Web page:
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Einstein was born in Germany, speaking German. The Universität Bern is a university in Switzerland. The local language in Bern at the time was Swiss German, the written language in use was German. At that time Einstein published in German, as did the other German physicists. Even today, the Universität Bern communicates with students in German, unless ...


86

As pointed out by tohuwawohu in a comment to the question (later moved to chat), the University of Bern has publicly rebutted this as a forgery, and not even a very good one (also Internet Archive copy): There is currently a forged letter going round on the internet. In the alleged historical writing of 1907, the University of Bern rejects Albert Einstein’...


16

Well, just have a look at the stamp: An Einstein stamp, which would mean a Phd candidate already has his own stamp. Obviously the guy who made this letter did it as a joke and was not trying to fool people.


12

The oldest confirmed use of any version of this quote that I was able to find is from Ray Cummings' short story The Time Professor, published in the Jan. 8, 1921 issue of Argosy All-Story Weekly (thanks to mgkrebbs for pointing this one out): "I do know what time is," Tubby declared. He paused. "Time," he added slowly -- "time is what keeps everything ...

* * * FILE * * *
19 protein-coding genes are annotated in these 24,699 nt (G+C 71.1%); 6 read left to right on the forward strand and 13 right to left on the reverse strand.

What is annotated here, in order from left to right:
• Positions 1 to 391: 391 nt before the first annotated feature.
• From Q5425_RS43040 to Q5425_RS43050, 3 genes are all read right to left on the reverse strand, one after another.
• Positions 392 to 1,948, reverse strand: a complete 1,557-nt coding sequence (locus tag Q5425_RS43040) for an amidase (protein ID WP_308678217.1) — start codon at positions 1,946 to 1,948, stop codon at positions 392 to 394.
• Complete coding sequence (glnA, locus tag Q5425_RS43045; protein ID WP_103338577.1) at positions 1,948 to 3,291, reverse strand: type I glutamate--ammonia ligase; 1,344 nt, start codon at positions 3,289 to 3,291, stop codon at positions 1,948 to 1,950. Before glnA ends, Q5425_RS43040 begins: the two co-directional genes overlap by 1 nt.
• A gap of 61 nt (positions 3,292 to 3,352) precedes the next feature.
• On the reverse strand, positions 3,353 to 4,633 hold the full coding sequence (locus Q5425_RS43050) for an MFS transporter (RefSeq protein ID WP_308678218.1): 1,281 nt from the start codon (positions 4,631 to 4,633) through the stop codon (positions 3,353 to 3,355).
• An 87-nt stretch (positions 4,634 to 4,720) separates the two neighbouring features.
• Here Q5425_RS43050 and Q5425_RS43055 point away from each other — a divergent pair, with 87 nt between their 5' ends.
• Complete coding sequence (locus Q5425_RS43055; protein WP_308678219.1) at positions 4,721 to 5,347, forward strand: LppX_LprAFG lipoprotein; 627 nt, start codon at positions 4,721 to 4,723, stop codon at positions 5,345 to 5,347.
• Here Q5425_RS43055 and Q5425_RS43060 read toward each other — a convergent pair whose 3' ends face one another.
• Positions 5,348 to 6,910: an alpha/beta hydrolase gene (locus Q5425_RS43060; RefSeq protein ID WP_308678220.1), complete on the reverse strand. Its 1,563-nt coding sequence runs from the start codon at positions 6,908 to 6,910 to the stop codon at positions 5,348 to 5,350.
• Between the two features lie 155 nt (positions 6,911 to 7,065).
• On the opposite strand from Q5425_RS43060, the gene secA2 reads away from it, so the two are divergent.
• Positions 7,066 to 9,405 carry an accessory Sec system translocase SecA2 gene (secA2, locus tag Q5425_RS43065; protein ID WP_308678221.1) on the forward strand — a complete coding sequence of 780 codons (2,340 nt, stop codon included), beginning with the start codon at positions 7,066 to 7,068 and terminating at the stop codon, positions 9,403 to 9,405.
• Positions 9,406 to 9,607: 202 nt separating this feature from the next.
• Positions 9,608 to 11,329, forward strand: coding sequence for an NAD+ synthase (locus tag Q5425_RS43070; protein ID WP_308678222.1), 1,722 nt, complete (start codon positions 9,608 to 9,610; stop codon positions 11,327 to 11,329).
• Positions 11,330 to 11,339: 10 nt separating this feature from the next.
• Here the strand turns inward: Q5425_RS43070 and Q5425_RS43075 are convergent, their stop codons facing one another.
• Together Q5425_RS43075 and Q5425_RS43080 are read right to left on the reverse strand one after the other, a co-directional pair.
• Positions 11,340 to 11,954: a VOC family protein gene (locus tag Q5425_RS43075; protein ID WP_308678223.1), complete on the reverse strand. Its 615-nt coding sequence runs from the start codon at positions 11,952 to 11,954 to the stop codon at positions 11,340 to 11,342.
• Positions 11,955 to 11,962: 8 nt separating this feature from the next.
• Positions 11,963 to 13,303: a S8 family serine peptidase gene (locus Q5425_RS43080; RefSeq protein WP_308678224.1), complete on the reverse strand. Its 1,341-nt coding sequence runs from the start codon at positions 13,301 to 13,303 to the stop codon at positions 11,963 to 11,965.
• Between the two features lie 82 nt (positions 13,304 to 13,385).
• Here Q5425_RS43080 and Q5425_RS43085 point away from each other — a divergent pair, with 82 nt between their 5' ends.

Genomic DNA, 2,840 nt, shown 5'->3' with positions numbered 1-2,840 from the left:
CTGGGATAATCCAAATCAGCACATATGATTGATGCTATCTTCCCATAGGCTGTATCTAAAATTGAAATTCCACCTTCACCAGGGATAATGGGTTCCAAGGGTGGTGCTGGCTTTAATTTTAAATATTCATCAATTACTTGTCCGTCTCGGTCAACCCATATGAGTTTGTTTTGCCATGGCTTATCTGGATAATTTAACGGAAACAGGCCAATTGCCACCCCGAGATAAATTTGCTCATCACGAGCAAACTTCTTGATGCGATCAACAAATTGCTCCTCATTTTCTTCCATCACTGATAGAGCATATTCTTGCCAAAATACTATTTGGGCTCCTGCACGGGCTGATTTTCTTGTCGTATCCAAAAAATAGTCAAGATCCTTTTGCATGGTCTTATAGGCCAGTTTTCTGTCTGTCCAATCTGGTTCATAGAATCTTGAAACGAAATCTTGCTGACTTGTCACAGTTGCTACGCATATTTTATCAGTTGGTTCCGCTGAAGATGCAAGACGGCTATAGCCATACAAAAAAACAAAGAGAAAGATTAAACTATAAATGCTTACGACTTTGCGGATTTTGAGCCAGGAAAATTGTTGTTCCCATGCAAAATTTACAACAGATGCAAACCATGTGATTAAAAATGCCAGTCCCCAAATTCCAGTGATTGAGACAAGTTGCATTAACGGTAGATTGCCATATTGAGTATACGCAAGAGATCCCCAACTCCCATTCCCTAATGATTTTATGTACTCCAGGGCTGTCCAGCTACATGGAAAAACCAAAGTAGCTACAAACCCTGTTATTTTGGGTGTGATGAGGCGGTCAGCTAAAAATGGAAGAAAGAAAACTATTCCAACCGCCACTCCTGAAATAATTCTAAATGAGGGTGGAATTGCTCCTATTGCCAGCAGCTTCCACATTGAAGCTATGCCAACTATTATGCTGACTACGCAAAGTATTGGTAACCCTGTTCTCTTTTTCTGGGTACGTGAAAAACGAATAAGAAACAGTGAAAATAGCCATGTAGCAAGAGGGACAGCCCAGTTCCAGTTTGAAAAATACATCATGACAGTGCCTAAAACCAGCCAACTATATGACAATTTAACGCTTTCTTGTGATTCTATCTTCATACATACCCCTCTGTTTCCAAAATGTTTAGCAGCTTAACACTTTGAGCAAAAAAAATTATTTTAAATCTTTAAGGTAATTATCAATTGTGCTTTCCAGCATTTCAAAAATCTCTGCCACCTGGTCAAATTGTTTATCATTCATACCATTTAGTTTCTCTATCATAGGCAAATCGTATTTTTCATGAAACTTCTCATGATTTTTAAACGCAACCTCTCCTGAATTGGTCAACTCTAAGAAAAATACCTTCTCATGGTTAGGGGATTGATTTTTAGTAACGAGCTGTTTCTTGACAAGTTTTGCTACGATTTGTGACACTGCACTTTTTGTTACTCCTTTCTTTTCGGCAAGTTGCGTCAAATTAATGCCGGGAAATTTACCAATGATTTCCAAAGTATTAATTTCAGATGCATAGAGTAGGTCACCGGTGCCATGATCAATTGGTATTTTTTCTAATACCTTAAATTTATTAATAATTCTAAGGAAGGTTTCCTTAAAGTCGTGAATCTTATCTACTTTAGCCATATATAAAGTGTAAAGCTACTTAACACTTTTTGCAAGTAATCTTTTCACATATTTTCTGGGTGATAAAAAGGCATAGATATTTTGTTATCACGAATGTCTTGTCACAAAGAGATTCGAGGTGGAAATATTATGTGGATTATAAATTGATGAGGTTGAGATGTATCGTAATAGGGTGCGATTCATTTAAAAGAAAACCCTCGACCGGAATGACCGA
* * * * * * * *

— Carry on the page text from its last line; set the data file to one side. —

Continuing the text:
12

I wonder whether what you're recalling was the battle waged against Einstein by the Woman Patriot Corporation. The "corporation" was anti-suffragette in character, possibly anti-Jewish and certainly anti-communist and anti-pacifist. In 1932 the organisation filed a memorandum complaining about Einstein's return to the United States. They claimed, according ...


12

according to the show, only the two of them know how to build the atomic bomb at this point This is historical nonsense. Several physicists realised that an atomic bomb might be possible shortly after the discovery of nuclear fission, notably Leo Szilard, a Hungarian living in the USA. He enlisted Einstein to sign a letter in August 1939 to President ...


9

Einstein is recorded by Wikiquote as saying this in an interview with Liberal Judaism 16 (April-May 1949), which was presumably a magazine. At the time, the USA was the only power with nuclear weapons. The USSR tested its first one in August 1949, and it was something of a surprise that it had succeeded so soon. However, nobody was in the least surprised ...


7

Looking over the various discussions of these and other similar quotes, leads to the conclusion that Einstein probably did not say any of these, exactly. I have found no direct attribution to Einstein of any of these quotes of 'six-year olds','barmaids' or 'grandmas' is mentioned. Of course you cant prove something doesn't exist. The closest, earliest ...


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